Ethics : Ethics And The Legal Ramifications Incurred

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Analysis of Ethical Questions Related to Fraud Processes In examining the standards of ethics, or lack thereof, in cases of corporate fraud there are key questions to consider. These questions relate to ethics, the fraud triangle, and the legal ramifications incurred. It is important to examine the elements related to these key questions, in order to gain an understanding of the impacts fraud has upon all parties involved. This handbook provides information to gain an understanding of what ethical violations are at play and the impacts upon all involved parties resulting from those violations. Further provided is information regarding ethical issues when an awareness of the fraud is known, and what the reactions should be by the…show more content…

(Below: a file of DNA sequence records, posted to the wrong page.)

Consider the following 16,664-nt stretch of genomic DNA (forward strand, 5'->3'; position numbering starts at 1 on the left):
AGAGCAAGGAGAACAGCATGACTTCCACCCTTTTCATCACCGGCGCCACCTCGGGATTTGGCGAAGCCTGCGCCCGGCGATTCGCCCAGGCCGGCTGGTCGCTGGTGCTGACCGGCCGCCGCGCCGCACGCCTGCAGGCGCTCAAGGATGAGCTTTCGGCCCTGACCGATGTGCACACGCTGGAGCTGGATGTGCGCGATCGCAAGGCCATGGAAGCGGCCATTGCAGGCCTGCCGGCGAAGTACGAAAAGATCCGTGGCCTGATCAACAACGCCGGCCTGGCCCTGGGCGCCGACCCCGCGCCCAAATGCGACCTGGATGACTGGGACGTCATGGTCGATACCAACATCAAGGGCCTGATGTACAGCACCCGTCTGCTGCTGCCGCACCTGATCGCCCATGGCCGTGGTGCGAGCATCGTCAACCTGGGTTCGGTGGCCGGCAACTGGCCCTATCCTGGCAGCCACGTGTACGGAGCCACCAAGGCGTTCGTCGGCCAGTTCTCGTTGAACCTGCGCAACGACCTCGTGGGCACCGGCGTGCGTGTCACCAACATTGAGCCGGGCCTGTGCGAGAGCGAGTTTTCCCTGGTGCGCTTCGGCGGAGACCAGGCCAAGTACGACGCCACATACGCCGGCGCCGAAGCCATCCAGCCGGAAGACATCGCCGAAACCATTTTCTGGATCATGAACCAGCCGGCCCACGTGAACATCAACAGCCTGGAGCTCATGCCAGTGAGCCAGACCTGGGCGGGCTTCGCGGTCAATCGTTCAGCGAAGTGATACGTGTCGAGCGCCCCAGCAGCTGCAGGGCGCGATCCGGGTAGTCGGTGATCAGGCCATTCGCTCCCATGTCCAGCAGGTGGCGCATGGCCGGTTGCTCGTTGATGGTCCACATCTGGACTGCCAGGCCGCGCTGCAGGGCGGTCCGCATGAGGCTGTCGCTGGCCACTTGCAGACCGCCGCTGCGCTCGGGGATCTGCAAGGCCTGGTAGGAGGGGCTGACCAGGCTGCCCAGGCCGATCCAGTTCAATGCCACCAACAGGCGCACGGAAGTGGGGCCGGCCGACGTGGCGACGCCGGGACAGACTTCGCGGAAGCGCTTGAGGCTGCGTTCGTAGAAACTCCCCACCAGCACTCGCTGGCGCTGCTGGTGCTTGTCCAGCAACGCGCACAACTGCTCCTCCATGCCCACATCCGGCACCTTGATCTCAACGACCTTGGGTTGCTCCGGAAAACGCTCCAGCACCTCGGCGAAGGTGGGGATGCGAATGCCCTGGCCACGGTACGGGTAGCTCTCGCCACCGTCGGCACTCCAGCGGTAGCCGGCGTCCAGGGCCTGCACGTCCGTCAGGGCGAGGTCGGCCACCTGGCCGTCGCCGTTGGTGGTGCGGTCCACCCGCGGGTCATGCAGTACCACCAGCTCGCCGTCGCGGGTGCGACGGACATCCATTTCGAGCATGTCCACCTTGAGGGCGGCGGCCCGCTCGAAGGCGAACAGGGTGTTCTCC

Whether the dishonest act involves fraud against a company, such as employee embezzlement, or fraud on behalf of a company, such as management fraud, the three elements are always present. Figure 1 illustrates the fraud triangle comprised of these three elements. Figure 1. Fraud Triangle Perceived Pressure Perceived Opportunity Each fraud perpetrator faces perceived pressure, and most often these pressures involve a financial need, although non-financial pressures, such as the need to report results better than actual performance, frustration with work, or even a challenge to beat the system, do sometimes motivate fraud. Some examples of perceived financial pressures that motivate financial statement fraud are financial losses, failure to meet Wall Street 's earnings expectations, or the inability to compete with other companies in the industry (Dunn, 2003). The pressure that applied to what John Rigas experienced in the Adelphia case related to living beyond one’s means, from greed. A fraud perpetrator must also have a perceived opportunity or they will not commit fraud. Even with intense perceived pressures, where there is the belief that fraud is typically caught and punished, and an executive rarely commits fraud. On the other hand, those executives who believe they have the opportunity, to commit and successfully conceal fraud, often give in to perceived pressures. Perceived opportunities to commit management fraud include such factors as a
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